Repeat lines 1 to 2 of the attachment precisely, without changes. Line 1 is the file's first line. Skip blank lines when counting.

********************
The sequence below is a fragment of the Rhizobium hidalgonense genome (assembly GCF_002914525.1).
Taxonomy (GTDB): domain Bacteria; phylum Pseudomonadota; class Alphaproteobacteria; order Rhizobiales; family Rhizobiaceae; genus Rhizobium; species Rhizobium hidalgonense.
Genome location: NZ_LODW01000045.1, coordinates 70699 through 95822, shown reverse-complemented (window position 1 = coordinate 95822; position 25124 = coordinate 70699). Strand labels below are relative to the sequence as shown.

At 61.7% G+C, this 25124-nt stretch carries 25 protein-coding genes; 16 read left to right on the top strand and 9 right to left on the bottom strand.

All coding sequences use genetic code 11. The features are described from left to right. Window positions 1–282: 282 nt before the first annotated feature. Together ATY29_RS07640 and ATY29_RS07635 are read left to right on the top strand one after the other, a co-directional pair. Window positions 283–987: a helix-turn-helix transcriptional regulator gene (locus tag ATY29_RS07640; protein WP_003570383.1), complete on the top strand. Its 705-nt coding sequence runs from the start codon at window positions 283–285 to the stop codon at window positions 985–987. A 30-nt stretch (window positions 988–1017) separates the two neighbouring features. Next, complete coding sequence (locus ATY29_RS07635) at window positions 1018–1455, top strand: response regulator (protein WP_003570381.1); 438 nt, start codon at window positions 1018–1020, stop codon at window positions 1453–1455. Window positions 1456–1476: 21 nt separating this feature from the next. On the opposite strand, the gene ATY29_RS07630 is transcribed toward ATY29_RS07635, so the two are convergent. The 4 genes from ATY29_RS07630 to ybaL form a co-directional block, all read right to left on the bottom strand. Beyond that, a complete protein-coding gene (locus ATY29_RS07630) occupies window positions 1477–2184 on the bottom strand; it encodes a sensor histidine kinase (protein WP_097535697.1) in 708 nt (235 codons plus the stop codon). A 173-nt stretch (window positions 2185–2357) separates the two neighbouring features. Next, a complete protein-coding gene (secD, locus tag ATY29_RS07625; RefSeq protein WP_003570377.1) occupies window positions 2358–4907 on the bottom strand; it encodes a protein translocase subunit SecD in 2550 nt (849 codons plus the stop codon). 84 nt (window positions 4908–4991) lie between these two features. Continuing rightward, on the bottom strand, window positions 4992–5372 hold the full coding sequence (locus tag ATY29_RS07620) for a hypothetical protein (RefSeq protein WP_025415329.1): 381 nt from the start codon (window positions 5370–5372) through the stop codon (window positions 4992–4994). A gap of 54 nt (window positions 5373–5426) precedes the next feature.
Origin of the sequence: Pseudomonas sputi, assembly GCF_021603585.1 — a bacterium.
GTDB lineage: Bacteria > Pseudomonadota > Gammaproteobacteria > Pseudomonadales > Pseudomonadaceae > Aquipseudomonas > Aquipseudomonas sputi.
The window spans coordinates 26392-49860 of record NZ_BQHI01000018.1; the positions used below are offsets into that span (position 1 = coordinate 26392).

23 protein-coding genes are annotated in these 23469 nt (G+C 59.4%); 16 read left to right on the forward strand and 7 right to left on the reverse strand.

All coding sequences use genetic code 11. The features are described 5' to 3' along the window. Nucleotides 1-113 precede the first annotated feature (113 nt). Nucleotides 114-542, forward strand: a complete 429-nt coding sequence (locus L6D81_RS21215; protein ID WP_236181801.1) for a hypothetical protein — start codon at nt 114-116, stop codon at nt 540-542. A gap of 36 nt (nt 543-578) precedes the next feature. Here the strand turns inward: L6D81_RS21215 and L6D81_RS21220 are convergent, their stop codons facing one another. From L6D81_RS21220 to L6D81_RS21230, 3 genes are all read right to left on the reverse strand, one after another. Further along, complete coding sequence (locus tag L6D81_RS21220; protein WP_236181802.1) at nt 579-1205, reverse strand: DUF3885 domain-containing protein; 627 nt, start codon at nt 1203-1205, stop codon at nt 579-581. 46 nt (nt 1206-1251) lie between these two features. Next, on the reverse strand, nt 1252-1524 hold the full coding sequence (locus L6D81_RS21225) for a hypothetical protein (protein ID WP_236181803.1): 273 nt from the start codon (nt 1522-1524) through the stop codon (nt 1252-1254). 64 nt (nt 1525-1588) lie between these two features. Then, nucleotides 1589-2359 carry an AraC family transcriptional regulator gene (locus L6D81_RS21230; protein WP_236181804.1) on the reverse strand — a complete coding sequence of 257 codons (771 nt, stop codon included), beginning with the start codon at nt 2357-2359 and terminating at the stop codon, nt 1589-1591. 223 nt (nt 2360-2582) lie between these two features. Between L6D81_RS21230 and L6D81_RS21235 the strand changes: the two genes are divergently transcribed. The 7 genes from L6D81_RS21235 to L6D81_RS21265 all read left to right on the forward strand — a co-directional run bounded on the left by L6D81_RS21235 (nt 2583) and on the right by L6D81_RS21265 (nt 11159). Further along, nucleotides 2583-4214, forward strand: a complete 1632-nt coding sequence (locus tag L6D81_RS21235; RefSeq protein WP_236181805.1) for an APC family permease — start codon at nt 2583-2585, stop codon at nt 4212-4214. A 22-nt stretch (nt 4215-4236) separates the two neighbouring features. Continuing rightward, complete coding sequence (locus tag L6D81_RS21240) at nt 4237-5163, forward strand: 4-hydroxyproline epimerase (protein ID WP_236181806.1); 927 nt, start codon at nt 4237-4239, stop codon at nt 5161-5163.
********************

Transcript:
The sequence below is a fragment of the Rhizobium hidalgonense genome (assembly GCF_002914525.1).
Taxonomy (GTDB): domain Bacteria; phylum Pseudomonadota; class Alphaproteobacteria; order Rhizobiales; family Rhizobiaceae; genus Rhizobium; species Rhizobium hidalgonense.